The resource and expertise of a Venture Capitalist not only provides funds, without the regular repayment liability, to a start-up but also provides several other less tangible benefits such as handholding and coaching. The VCs share a common desire of succeeding with the entrepreneuer. A start-ups success or failure is the VC’s success or failure. VCs bring expertise, experience, contacts and discipline, to the table. The presence of a venture capitalist also lends credibility to the company.
What impact does Venture Capital have on the economy?
Venture Capital has a positive spillover impact on the economy. It is a catalyst for job creation, innovation, technology advancement, international competitiveness and increased tax revenues.
How do Venture Capitalists realize a return on their investment?
Venture Capitalists invest in private enterprises and get return on investment as and when they dispose-off their shareholding to another investor. “Exit” is a crucial moment for any VC. Typically, an “Exit” could be achieved when the portfolio company goes public (IPO) or merged or purchased by another company.
How does an investor in a Venture Capital Fund (VCF) get return on Investment?
A VCF’s lifespan is 8-12 years. It normally has an investment holding period of 4-6 years in each portfolio company. When the shareholding in the portfolio company is disposed-off the VCF realizes cash against the original investment. The “sales proceeds” are distributed among all, in proportion of their contribution to the fund. An individual investor does not have a say in the liquidation of the investments in the portfolio company. He or she gets a return only on “Exit“ by the VCF along with all other investors.
What is Private Placement Memorandum (PPM)?
Private placement (or non-public offering) is a funding round through sale of shares, which are not sold through a public offering, but through a private offering, mostly to a small number of chosen investors. The PPM is a legal document stating the objectives, risks and terms of investment of the private placement. This includes financial statements, management biographies, detailed description of the business, etc. An offer memorandum provides buyers with information on the offering and protects the sellers from the liability associated with selling unlisted securities. The contents of the document are governed by the securities regulator i.e. SEBI in India.
How does a Venture Capitalist get paid for the services offered?
Venture capitalists are compensated through a combination of management fees and carried interest (often referred to as a “2 and 20” arrangement):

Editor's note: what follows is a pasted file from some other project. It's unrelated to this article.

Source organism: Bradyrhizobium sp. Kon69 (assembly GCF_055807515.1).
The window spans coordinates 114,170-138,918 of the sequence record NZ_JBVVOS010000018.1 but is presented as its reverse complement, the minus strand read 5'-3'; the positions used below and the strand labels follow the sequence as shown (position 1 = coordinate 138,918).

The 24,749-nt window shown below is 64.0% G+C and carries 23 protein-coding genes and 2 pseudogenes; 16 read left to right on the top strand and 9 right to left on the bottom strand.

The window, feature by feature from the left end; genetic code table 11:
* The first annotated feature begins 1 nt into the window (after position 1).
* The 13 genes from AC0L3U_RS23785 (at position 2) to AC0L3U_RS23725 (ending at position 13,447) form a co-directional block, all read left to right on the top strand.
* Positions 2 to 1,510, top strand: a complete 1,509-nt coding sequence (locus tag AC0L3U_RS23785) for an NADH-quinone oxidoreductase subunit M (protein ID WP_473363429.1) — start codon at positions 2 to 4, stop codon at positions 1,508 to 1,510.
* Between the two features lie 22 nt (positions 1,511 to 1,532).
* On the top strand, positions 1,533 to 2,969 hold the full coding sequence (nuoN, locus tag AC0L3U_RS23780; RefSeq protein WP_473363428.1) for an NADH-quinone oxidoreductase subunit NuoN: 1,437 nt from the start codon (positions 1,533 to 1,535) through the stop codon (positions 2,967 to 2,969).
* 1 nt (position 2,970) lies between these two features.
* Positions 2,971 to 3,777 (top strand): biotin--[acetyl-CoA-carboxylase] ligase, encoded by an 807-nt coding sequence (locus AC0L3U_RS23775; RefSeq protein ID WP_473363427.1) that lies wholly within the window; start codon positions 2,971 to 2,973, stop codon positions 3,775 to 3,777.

- Management fees – Annual payment is made by the investors (in the VCF) to the Fund manager for carrying out the operations. In a typical Fund, the general partners receive an annual management fee up to 2% of the committed capital.
- Carried interest – This is a share of the profits of the Fund (typically 20%), which is paid to the VCF’s management company as a performance incentive. The remaining 80% of the profits are paid to the investors. Strong limited partners, in top-tier venture firms, have commanded a carried interest of 25% to 30% of the profits, in the recent past.
What will be the tax liability on realised profit from Investments made in Indian VCF?
Dec’13 Indian Tax laws allow a pass through benefit, so that income is only taxed in the hand of the investor and not taxed at the VCF level. However, It is advisable to consult a tax expert because every exit has its own nuances. The main tax implications for the beneficiaries of the fund are –
- Exit gains on sale / buy back of securities – The gains arising from the sale of shares held in the Portfolio Companies may be treated either as “capital gains” or as “business income” for Indian tax purposes. In case of “capital gains” –
- The short term capital gains are taxed at the marginal rate of tax that is full tax rate applicable to the investor e.g. an individual resident in India is taxed at 30.90%.
- Long term capital gains: There will be no tax on Resident/ Non Residents in case shares are listed in India and the sale is subject to Securities Transaction Tax (STT) or in the case of sale of unlisted equity shares under an offer for sale to the public included in an initial public offer and the sale is subject to STT. Otherwise, for unlisted shares –
- For Resident in India after considering indexation
- if beneficiary is a Domestic Company, it is 21.63%.
- if beneficiary is any other assessee, it is 20.60%
- For Resident in India without indexation benefit or sale not subjected to STT (i.e. off market transactions)
- if beneficiary is a Domestic Company, it is 10.82%.
- if beneficiary is other assessee, it is 10.30%.
- For Non Resident :
- if beneficiary is a Foreign Company, it is 10.51%.
- if beneficiary is any other assessee, it is 10.30%.
What is the difference between Venture Capital (VC) and Private Equity (PE)?
Venture Capital is a subset of Private Equity. Therefore, all Venture Capital is Private Equity, but not all Private Equity is Venture Capital. Both PE firms and VCs invest in companies and make money by exiting – selling their investments. The key difference is that PE firms buy mature companies whereas VCs invest, mostly, in early-stage companies.
How does a Venture Capital Fund mitigate “high-risk” involved in early stage companies?
The risk associated with early stage investments is expected to be high due to a variety of reasons. The portfolio company may be less than 3 years old, promoted by first generation entrepreneurs, offering a service or product for the first time in a market. In some cases, they may have revenue, but may not have achieved break-even. Most VCF exercise risk mitigation through –
- Time & Portfolio Diversification – Investment is spread over 3-5 years so that all investments are not made at the peak of a economic cycle. Moreover, 10-15 start-ups are nurtured so that the risk is balanced across the portfolio.
- Milestone based disbursements – Investment tranches are linked to realistic milestones so that capital is optimally utilized.
- Effective deal structuring & investor protection – This is ensured with measures such as founder vesting, founder lock-in, pre-emptive right, liquidation preference, information rights, right of first refusal, valuation protection, tag along, drag along, special rights to exit etc.